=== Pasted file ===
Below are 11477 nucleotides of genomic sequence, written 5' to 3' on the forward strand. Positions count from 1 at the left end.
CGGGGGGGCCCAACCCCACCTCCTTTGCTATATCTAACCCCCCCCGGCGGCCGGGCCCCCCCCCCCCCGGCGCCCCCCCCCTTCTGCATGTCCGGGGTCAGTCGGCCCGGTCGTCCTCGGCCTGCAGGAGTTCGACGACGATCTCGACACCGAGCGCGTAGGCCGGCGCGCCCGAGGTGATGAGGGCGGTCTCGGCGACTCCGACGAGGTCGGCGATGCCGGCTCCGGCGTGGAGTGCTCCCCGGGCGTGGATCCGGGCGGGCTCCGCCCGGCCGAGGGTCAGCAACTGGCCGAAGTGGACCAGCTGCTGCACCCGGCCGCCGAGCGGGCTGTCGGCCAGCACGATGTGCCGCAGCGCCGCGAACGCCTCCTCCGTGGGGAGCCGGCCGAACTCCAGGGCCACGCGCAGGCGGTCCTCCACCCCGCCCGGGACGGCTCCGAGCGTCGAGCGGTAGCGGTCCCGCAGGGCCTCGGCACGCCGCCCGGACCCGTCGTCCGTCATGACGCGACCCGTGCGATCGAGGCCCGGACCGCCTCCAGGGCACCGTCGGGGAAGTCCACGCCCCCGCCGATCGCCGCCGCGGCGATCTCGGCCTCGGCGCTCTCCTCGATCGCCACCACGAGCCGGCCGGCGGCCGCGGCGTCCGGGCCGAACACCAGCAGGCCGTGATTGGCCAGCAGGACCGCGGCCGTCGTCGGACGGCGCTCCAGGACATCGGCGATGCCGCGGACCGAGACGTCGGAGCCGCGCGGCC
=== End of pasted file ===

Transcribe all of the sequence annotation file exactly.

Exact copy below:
Below are 11477 nucleotides of genomic sequence, written 5' to 3' on the forward strand. Positions count from 1 at the left end.
CGGGGGGGCCCAACCCCACCTCCTTTGCTATATCTAACCCCCCCCGGCGGCCGGGCCCCCCCCCCCCCGGCGCCCCCCCCCTTCTGCATGTCCGGGGTCAGTCGGCCCGGTCGTCCTCGGCCTGCAGGAGTTCGACGACGATCTCGACACCGAGCGCGTAGGCCGGCGCGCCCGAGGTGATGAGGGCGGTCTCGGCGACTCCGACGAGGTCGGCGATGCCGGCTCCGGCGTGGAGTGCTCCCCGGGCGTGGATCCGGGCGGGCTCCGCCCGGCCGAGGGTCAGCAACTGGCCGAAGTGGACCAGCTGCTGCACCCGGCCGCCGAGCGGGCTGTCGGCCAGCACGATGTGCCGCAGCGCCGCGAACGCCTCCTCCGTGGGGAGCCGGCCGAACTCCAGGGCCACGCGCAGGCGGTCCTCCACCCCGCCCGGGACGGCTCCGAGCGTCGAGCGGTAGCGGTCCCGCAGGGCCTCGGCACGCCGCCCGGACCCGTCGTCCGTCATGACGCGACCCGTGCGATCGAGGCCCGGACCGCCTCCAGGGCACCGTCGGGGAAGTCCACGCCCCCGCCGATCGCCGCCGCGGCGATCTCGGCCTCGGCGCTCTCCTCGATCGCCACCACGAGCCGGCCGGCGGCCGCGGCGTCCGGGCCGAACACCAGCAGGCCGTGATTGGCCAGCAGGACCGCGGCCGTCGTCGGACGGCGCTCCAGGACATCGGCGATGCCGCGGACCGAGACGTCGGAGCCGCGCGGCC